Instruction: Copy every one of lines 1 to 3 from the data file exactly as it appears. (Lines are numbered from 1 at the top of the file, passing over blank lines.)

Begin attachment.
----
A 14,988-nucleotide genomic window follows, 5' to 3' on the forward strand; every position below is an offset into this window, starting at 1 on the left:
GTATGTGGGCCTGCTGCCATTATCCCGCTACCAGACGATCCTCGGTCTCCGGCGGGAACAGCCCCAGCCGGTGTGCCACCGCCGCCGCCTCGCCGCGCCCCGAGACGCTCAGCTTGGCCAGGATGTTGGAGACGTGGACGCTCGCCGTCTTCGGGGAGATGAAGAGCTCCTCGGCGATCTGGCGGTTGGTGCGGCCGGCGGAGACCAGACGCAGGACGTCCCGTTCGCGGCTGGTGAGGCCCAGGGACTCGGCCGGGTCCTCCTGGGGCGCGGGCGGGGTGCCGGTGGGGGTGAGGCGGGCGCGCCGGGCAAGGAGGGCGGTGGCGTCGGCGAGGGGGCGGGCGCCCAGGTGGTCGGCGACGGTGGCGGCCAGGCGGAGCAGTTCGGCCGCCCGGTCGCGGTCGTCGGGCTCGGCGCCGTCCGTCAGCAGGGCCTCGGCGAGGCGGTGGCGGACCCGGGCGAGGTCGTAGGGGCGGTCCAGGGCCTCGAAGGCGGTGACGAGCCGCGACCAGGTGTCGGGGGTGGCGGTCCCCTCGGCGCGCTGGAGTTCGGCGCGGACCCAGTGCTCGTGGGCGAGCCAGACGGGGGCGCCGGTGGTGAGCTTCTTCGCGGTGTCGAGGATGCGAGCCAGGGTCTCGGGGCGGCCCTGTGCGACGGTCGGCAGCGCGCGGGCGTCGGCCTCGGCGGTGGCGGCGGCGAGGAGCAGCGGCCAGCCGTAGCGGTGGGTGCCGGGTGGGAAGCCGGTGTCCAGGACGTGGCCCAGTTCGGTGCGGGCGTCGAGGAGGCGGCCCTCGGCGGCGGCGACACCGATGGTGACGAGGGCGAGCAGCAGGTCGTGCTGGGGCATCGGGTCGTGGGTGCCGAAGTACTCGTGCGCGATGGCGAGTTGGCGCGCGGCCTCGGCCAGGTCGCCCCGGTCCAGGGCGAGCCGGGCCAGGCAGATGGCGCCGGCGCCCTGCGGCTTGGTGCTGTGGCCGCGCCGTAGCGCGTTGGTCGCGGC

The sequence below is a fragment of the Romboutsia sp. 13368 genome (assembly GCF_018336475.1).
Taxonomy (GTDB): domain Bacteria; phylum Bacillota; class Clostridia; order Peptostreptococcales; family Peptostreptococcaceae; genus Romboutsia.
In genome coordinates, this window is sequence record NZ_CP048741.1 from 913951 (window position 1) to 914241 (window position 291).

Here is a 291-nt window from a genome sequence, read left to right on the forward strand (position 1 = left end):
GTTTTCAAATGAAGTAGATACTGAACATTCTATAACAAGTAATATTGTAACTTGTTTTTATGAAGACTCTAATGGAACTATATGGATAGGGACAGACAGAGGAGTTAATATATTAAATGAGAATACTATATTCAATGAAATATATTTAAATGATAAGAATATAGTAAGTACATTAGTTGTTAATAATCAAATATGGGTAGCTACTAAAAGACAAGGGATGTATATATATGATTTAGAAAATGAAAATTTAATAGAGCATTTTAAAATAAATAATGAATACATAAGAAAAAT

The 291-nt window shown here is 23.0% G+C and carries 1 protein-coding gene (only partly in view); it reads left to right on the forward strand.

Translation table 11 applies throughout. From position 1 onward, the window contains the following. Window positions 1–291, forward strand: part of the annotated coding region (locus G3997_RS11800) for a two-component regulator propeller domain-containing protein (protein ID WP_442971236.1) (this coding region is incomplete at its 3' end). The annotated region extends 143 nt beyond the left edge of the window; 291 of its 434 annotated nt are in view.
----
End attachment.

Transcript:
A 14,988-nucleotide genomic window follows, 5' to 3' on the forward strand; every position below is an offset into this window, starting at 1 on the left:
GTATGTGGGCCTGCTGCCATTATCCCGCTACCAGACGATCCTCGGTCTCCGGCGGGAACAGCCCCAGCCGGTGTGCCACCGCCGCCGCCTCGCCGCGCCCCGAGACGCTCAGCTTGGCCAGGATGTTGGAGACGTGGACGCTCGCCGTCTTCGGGGAGATGAAGAGCTCCTCGGCGATCTGGCGGTTGGTGCGGCCGGCGGAGACCAGACGCAGGACGTCCCGTTCGCGGCTGGTGAGGCCCAGGGACTCGGCCGGGTCCTCCTGGGGCGCGGGCGGGGTGCCGGTGGGGGTGAGGCGGGCGCGCCGGGCAAGGAGGGCGGTGGCGTCGGCGAGGGGGCGGGCGCCCAGGTGGTCGGCGACGGTGGCGGCCAGGCGGAGCAGTTCGGCCGCCCGGTCGCGGTCGTCGGGCTCGGCGCCGTCCGTCAGCAGGGCCTCGGCGAGGCGGTGGCGGACCCGGGCGAGGTCGTAGGGGCGGTCCAGGGCCTCGAAGGCGGTGACGAGCCGCGACCAGGTGTCGGGGGTGGCGGTCCCCTCGGCGCGCTGGAGTTCGGCGCGGACCCAGTGCTCGTGGGCGAGCCAGACGGGGGCGCCGGTGGTGAGCTTCTTCGCGGTGTCGAGGATGCGAGCCAGGGTCTCGGGGCGGCCCTGTGCGACGGTCGGCAGCGCGCGGGCGTCGGCCTCGGCGGTGGCGGCGGCGAGGAGCAGCGGCCAGCCGTAGCGGTGGGTGCCGGGTGGGAAGCCGGTGTCCAGGACGTGGCCCAGTTCGGTGCGGGCGTCGAGGAGGCGGCCCTCGGCGGCGGCGACACCGATGGTGACGAGGGCGAGCAGCAGGTCGTGCTGGGGCATCGGGTCGTGGGTGCCGAAGTACTCGTGCGCGATGGCGAGTTGGCGCGCGGCCTCGGCCAGGTCGCCCCGGTCCAGGGCGAGCCGGGCCAGGCAGATGGCGCCGGCGCCCTGCGGCTTGGTGCTGTGGCCGCGCCGTAGCGCGTTGGTCGCGGC

The sequence below is a fragment of the Romboutsia sp. 13368 genome (assembly GCF_018336475.1).